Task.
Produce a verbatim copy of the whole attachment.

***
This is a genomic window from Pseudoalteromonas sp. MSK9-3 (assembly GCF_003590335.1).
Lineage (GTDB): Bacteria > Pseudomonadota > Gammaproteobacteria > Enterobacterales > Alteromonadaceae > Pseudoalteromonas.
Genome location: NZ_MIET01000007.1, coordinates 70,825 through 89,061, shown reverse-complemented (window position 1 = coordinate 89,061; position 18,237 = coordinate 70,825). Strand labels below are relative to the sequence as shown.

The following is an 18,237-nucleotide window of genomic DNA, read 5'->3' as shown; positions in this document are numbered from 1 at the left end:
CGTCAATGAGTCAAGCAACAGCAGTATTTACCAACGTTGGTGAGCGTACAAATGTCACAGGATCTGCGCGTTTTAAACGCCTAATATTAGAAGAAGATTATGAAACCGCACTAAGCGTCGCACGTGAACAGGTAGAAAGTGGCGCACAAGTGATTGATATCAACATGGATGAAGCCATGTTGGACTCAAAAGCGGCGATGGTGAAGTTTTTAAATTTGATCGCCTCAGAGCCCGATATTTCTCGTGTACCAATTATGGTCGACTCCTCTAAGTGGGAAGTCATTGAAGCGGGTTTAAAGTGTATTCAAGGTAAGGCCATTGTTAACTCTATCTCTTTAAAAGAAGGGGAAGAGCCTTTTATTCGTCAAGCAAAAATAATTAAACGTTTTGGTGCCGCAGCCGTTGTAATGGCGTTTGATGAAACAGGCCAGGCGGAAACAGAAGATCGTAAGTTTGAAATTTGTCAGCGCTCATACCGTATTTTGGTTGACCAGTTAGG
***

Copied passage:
This is a genomic window from Pseudoalteromonas sp. MSK9-3 (assembly GCF_003590335.1).
Lineage (GTDB): Bacteria > Pseudomonadota > Gammaproteobacteria > Enterobacterales > Alteromonadaceae > Pseudoalteromonas.
Genome location: NZ_MIET01000007.1, coordinates 70,825 through 89,061, shown reverse-complemented (window position 1 = coordinate 89,061; position 18,237 = coordinate 70,825). Strand labels below are relative to the sequence as shown.

The following is an 18,237-nucleotide window of genomic DNA, read 5'->3' as shown; positions in this document are numbered from 1 at the left end:
CGTCAATGAGTCAAGCAACAGCAGTATTTACCAACGTTGGTGAGCGTACAAATGTCACAGGATCTGCGCGTTTTAAACGCCTAATATTAGAAGAAGATTATGAAACCGCACTAAGCGTCGCACGTGAACAGGTAGAAAGTGGCGCACAAGTGATTGATATCAACATGGATGAAGCCATGTTGGACTCAAAAGCGGCGATGGTGAAGTTTTTAAATTTGATCGCCTCAGAGCCCGATATTTCTCGTGTACCAATTATGGTCGACTCCTCTAAGTGGGAAGTCATTGAAGCGGGTTTAAAGTGTATTCAAGGTAAGGCCATTGTTAACTCTATCTCTTTAAAAGAAGGGGAAGAGCCTTTTATTCGTCAAGCAAAAATAATTAAACGTTTTGGTGCCGCAGCCGTTGTAATGGCGTTTGATGAAACAGGCCAGGCGGAAACAGAAGATCGTAAGTTTGAAATTTGTCAGCGCTCATACCGTATTTTGGTTGACCAGTTAGG